Not calm, not car­ry­ing on

USA TODAY US Edition - - LIFE - Maria Puente

El­ton John war­bling a hastily rewrit­ten Can­dle in the Wind in West­min­ster Abbey? No way it could hap­pen in the hal­lowed space where a mighty choir is meant to sing Han­del’s Coro­na­tion An­thems.

The ninth Earl Spencer, Diana’s brother Charles, in his eu­logy hurl­ing im­pre­ca­tions at the me­dia and some seething smacks at the royal fam­ily — even as his god- mother the queen lis­tened from a few feet away? Un­think­able.

Then the roar erupted the in­stant he was through. Mul­ti­tudes, weep­ing, ap­plaud­ing, cheer­ing. The roar thun­dered on the public speak­ers, whipped down The Mall and around Horse Guards Pa­rade, along White­hall and into the abbey. Then, in­cred­i­bly, I could hear the rum­ble of ap­plause in the abbey from what sounded like most of the 1,900 guests.

Diana’s death un­did the Brit-

ish. At least tem­po­rar­ily, they let loose all their sor­row and shock, their guilt and rage and re­gret. They mourned, loudly and unashamedly. Their beau­ti­ful princess, just 36, was gone. The most fa­mous woman in the world — a su­per­star whose tribu­la­tions dom­i­nated daily head­lines for 16 years — was snuffed out in a com­mon­place tragedy: a car crash.

The whole world mourned: An es­ti­mated 2.5 bil­lion peo­ple watched her semi-royal funeral — a “unique funeral for a unique per­son,” the palace called it, prov­ing that the roy­als, at least, re­mained the undis­puted masters of the tran­scen­dent cer­e­mo­nial flour­ish.

When the Bri­tish woke up on Sun­day, Aug. 31, to the hor­ri­fy­ing news that Diana had died in a hospi­tal about 4 a.m. Paris time, the na­tional ner­vous break­down be­gan. By Sun­day evening, her body was flown back to Bri­tain, ac­com­pa­nied by her stunned ex­hus­band, Prince Charles, and her two sis­ters, who trav­eled to Paris on the royal jet to col­lect her.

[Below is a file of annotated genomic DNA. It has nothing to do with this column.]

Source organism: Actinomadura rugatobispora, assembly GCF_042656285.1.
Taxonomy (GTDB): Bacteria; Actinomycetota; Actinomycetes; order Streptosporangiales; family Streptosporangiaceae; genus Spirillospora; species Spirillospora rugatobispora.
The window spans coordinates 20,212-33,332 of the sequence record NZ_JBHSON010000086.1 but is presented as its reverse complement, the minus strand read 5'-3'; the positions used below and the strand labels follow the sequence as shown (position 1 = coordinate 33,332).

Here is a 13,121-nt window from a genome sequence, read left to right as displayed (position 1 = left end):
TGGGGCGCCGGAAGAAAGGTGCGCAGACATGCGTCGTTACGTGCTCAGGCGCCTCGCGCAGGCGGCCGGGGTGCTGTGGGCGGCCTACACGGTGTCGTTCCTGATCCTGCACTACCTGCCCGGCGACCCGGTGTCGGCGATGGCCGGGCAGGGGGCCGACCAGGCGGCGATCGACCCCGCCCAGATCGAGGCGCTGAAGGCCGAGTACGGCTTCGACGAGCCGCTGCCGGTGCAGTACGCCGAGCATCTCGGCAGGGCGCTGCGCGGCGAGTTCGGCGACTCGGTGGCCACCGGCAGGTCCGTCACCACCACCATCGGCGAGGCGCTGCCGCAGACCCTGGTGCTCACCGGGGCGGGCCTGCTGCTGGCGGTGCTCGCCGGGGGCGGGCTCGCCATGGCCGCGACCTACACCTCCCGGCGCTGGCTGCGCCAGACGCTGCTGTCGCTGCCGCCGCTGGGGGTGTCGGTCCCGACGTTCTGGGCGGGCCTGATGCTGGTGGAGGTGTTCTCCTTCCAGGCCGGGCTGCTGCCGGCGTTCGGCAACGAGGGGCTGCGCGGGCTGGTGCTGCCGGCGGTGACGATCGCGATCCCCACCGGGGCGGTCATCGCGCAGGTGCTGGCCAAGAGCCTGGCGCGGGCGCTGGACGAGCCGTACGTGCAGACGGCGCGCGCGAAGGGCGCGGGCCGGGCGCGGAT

There was ris­ing hys­te­ria in the streets and in the press. Never-be­fore-seen public fury at the royal fam­ily and the queen about what was ini­tially in­ter­preted as royal in­dif­fer­ence. De­mands that the stan­dard over Buck­ing­ham Palace be low­ered in re­spect, de­spite the rules of pro­to­col. De­mands that there be a public and royal funeral, even though since her 1996 di­vorce, Diana was no longer royal and both the Spencers and the royal fam­ily sought pri­vacy. De­mands that the fam­ily, es­pe­cially her sons, Wil­liam, 15, and Harry, 12, grieve with their peo­ple.

“Show us you care!” screamed one tabloid head­line. “Where is our queen? Where is her flag?” shouted an­other.

Car­pets of flow­ers grew out­side Diana’s home at Kens­ing­ton Palace — so many that Bri­tain had to im­port more from the Con­ti­nent. Peo­ple queued for up to eight hours to sign the con­do­lence books at St. James’s Palace where her body lay.

It was a daily whirl­wind of de­vel­op­ments, most no­tably the queen ca­pit­u­lat­ing to ad­vice from Prince Charles and oth­ers to re­turn to Lon­don, de­liv­er­ing an un­prece­dented live trib­ute speech to the na­tion, and bow­ing her head when the cof­fin passed her. Lon­don shut down on the day of the funeral, Sept. 6. All flights over the city were rerouted.

An es­ti­mated 1 mil­lion peo­ple lined the 3.5-mile funeral route in an eerie si­lence bro­ken oc­ca­sion­ally by keen­ing sobs and the clip­clop of the horses draw­ing the gun car­riage with her cof­fin draped with a royal flag. The en­ve­lope on top marked “Mummy” was heart­break­ing, as was the march of her sons, her ex-hus­band, her for­mer fa­ther-in-law, Prince Philip, and her brother be­hind the gun car­riage.

Prince Harry and Prince Wil­liam now say the march was trau­matic for them, that no child should be forced or en­cour­aged to par­tic­i­pate in such a rit­ual. But at the time, many saw it as a royal tra­di­tion and a dig­ni­fied ges­ture, pro­vid­ing vis­ual re­as­sur­ance for a wor­ried na­tion that Diana’s sons were cop­ing with the tragedy.

For her fi­nal jour­ney home to her fam­ily’s 500-year-old Althorp House for burial, crowds of mourn­ers lined the route and threw flow­ers on her hearse — so many that the driver had to stop to re­move them. She was buried in pri­vate (only eight close fam­ily were there) on a small is­land in the mid­dle of an or­na­men­tal lake. She re­mains there to this day, the Lady of the Lake, safe at last from pry­ing eyes and cam­eras.

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